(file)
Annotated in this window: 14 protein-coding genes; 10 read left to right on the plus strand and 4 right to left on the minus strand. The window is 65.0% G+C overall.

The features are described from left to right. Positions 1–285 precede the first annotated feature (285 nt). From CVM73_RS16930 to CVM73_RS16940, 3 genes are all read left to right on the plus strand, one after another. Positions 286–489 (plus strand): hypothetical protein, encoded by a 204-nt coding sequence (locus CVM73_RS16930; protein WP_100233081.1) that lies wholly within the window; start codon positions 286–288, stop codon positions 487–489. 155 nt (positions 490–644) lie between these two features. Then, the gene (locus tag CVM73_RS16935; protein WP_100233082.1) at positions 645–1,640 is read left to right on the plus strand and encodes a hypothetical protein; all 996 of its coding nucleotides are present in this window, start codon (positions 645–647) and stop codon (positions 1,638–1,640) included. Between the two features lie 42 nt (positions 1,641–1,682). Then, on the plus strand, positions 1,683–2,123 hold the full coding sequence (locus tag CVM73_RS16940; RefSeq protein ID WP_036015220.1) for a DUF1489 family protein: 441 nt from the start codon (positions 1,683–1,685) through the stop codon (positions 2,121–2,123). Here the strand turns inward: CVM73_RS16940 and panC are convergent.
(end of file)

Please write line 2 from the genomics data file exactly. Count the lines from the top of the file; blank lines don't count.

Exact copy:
The features are described from left to right. Positions 1–285 precede the first annotated feature (285 nt). From CVM73_RS16930 to CVM73_RS16940, 3 genes are all read left to right on the plus strand, one after another. Positions 286–489 (plus strand): hypothetical protein, encoded by a 204-nt coding sequence (locus CVM73_RS16930; protein WP_100233081.1) that lies wholly within the window; start codon positions 286–288, stop codon positions 487–489. 155 nt (positions 490–644) lie between these two features. Then, the gene (locus tag CVM73_RS16935; protein WP_100233082.1) at positions 645–1,640 is read left to right on the plus strand and encodes a hypothetical protein; all 996 of its coding nucleotides are present in this window, start codon (positions 645–647) and stop codon (positions 1,638–1,640) included. Between the two features lie 42 nt (positions 1,641–1,682). Then, on the plus strand, positions 1,683–2,123 hold the full coding sequence (locus tag CVM73_RS16940; RefSeq protein ID WP_036015220.1) for a DUF1489 family protein: 441 nt from the start codon (positions 1,683–1,685) through the stop codon (positions 2,121–2,123). Here the strand turns inward: CVM73_RS16940 and panC are convergent.